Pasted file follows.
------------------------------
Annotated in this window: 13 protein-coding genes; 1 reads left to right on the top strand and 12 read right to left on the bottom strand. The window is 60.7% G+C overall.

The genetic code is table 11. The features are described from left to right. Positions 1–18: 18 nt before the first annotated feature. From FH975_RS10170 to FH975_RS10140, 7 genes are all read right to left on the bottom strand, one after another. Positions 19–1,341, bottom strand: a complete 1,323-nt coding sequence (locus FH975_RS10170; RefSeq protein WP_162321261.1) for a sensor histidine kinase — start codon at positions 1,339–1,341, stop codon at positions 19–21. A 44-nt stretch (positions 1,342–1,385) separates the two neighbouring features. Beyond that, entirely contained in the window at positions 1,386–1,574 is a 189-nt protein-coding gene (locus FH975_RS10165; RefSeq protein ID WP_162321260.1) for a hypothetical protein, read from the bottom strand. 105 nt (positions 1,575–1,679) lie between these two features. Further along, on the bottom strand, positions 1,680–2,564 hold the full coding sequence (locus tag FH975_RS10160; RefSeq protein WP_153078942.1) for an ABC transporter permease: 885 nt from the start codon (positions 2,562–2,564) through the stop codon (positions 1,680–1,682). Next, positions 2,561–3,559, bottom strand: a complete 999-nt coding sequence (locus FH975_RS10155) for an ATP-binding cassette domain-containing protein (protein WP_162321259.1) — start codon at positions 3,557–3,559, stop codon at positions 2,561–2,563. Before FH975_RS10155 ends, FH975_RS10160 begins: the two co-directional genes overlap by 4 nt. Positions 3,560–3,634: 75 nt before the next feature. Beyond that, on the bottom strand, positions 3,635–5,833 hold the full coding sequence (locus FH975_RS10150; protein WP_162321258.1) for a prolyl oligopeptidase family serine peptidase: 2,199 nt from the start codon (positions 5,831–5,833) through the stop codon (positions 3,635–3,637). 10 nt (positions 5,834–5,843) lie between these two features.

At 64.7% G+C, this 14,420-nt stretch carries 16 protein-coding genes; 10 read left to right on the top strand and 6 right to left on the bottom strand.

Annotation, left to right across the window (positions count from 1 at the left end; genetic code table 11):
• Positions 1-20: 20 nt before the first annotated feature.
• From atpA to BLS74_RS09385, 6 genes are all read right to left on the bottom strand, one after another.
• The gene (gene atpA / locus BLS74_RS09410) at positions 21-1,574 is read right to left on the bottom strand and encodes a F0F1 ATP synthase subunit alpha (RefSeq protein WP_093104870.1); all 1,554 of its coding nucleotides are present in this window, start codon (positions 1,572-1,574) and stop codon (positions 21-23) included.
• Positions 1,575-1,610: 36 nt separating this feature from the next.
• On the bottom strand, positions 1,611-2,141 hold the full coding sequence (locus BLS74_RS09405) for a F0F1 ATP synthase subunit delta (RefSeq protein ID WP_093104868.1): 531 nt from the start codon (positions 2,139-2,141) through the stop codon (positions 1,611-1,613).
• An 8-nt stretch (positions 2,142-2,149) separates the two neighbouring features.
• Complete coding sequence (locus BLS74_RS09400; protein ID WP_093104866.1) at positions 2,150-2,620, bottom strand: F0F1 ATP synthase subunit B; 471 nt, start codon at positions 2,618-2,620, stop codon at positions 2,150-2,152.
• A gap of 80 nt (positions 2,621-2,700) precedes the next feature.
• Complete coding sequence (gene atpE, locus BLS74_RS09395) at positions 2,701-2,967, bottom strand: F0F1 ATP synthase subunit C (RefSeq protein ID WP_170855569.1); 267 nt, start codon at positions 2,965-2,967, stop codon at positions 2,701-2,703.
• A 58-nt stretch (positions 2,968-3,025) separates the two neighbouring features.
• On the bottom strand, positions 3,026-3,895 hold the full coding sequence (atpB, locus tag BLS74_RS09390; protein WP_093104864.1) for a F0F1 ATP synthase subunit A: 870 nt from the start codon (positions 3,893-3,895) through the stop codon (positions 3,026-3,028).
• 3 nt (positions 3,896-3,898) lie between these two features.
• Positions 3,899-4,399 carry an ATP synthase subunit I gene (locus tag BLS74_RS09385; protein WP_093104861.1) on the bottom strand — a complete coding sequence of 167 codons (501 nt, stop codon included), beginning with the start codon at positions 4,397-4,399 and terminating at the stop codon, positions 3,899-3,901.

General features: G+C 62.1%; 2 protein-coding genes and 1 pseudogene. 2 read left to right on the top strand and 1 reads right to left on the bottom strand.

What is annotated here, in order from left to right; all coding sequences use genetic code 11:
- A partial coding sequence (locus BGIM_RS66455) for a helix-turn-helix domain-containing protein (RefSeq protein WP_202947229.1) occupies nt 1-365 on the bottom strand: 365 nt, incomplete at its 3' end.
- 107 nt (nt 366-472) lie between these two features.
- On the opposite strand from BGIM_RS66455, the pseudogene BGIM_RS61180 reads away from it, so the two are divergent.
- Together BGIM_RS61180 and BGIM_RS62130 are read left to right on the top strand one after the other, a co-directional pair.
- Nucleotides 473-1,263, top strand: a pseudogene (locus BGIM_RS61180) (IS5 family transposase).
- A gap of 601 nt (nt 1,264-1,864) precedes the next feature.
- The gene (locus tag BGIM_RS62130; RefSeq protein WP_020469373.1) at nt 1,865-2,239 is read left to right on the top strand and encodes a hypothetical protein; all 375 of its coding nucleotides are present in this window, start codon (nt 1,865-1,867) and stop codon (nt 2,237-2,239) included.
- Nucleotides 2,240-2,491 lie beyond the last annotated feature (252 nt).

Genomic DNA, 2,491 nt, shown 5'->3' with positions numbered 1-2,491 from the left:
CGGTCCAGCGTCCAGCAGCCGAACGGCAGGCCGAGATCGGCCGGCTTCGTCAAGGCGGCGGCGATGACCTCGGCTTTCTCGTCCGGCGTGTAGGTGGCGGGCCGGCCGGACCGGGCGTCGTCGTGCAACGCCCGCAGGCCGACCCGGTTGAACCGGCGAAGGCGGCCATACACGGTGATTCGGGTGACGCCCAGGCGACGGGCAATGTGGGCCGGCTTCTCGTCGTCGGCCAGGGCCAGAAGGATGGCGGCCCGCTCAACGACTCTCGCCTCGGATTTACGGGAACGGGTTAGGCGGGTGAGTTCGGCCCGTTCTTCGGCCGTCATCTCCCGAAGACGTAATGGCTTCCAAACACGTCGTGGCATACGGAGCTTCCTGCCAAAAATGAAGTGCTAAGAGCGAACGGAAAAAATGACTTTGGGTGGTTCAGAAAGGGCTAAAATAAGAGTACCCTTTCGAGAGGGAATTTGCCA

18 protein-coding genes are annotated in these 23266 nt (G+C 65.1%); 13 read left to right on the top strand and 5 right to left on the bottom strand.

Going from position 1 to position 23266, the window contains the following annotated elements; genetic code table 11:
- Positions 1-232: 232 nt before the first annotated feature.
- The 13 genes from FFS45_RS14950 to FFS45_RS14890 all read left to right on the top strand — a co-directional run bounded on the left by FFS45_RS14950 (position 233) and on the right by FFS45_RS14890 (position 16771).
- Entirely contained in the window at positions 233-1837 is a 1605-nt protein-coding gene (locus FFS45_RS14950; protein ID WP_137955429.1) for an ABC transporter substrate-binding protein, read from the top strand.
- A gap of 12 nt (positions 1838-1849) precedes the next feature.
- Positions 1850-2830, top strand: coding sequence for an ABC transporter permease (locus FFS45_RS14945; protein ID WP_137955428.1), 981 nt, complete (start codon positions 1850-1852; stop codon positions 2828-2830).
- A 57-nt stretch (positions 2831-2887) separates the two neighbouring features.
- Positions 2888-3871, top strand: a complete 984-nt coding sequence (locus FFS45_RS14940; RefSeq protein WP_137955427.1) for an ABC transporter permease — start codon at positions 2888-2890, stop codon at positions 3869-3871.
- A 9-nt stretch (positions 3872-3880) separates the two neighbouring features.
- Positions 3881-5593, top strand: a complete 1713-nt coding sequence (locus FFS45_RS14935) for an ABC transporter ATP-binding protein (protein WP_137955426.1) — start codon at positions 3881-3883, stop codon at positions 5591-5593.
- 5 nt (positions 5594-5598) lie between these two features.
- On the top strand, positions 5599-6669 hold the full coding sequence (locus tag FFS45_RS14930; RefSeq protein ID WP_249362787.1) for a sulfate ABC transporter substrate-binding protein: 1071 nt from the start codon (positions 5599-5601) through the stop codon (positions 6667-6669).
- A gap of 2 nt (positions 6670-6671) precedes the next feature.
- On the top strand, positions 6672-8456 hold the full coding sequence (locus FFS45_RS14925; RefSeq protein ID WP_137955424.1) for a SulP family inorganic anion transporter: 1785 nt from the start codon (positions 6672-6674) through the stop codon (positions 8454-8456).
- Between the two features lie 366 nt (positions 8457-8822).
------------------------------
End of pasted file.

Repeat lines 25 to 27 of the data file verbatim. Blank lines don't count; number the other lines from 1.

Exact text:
- A gap of 601 nt (nt 1,264-1,864) precedes the next feature.
- The gene (locus tag BGIM_RS62130; RefSeq protein WP_020469373.1) at nt 1,865-2,239 is read left to right on the top strand and encodes a hypothetical protein; all 375 of its coding nucleotides are present in this window, start codon (nt 1,865-1,867) and stop codon (nt 2,237-2,239) included.
- Nucleotides 2,240-2,491 lie beyond the last annotated feature (252 nt).